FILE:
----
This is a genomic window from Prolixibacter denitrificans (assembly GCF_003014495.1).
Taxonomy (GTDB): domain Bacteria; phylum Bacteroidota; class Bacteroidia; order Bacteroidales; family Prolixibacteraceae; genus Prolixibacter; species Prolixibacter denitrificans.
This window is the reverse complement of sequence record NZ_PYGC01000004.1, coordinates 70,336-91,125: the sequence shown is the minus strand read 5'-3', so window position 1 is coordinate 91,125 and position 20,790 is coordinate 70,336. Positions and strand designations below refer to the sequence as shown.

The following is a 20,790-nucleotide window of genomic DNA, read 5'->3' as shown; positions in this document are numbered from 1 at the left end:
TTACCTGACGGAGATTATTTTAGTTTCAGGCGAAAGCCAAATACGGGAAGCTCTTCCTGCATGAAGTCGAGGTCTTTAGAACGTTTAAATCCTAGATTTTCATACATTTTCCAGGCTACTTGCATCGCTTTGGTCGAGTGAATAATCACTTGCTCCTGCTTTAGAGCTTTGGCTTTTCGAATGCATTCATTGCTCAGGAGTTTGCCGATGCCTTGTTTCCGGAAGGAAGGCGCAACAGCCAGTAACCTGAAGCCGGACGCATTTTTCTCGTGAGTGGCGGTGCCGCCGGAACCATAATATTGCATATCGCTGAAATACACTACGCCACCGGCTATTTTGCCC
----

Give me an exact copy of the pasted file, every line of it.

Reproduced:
This is a genomic window from Prolixibacter denitrificans (assembly GCF_003014495.1).
Taxonomy (GTDB): domain Bacteria; phylum Bacteroidota; class Bacteroidia; order Bacteroidales; family Prolixibacteraceae; genus Prolixibacter; species Prolixibacter denitrificans.
This window is the reverse complement of sequence record NZ_PYGC01000004.1, coordinates 70,336-91,125: the sequence shown is the minus strand read 5'-3', so window position 1 is coordinate 91,125 and position 20,790 is coordinate 70,336. Positions and strand designations below refer to the sequence as shown.

The following is a 20,790-nucleotide window of genomic DNA, read 5'->3' as shown; positions in this document are numbered from 1 at the left end:
TTACCTGACGGAGATTATTTTAGTTTCAGGCGAAAGCCAAATACGGGAAGCTCTTCCTGCATGAAGTCGAGGTCTTTAGAACGTTTAAATCCTAGATTTTCATACATTTTCCAGGCTACTTGCATCGCTTTGGTCGAGTGAATAATCACTTGCTCCTGCTTTAGAGCTTTGGCTTTTCGAATGCATTCATTGCTCAGGAGTTTGCCGATGCCTTGTTTCCGGAAGGAAGGCGCAACAGCCAGTAACCTGAAGCCGGACGCATTTTTCTCGTGAGTGGCGGTGCCGCCGGAACCATAATATTGCATATCGCTGAAATACACTACGCCACCGGCTATTTTGCCC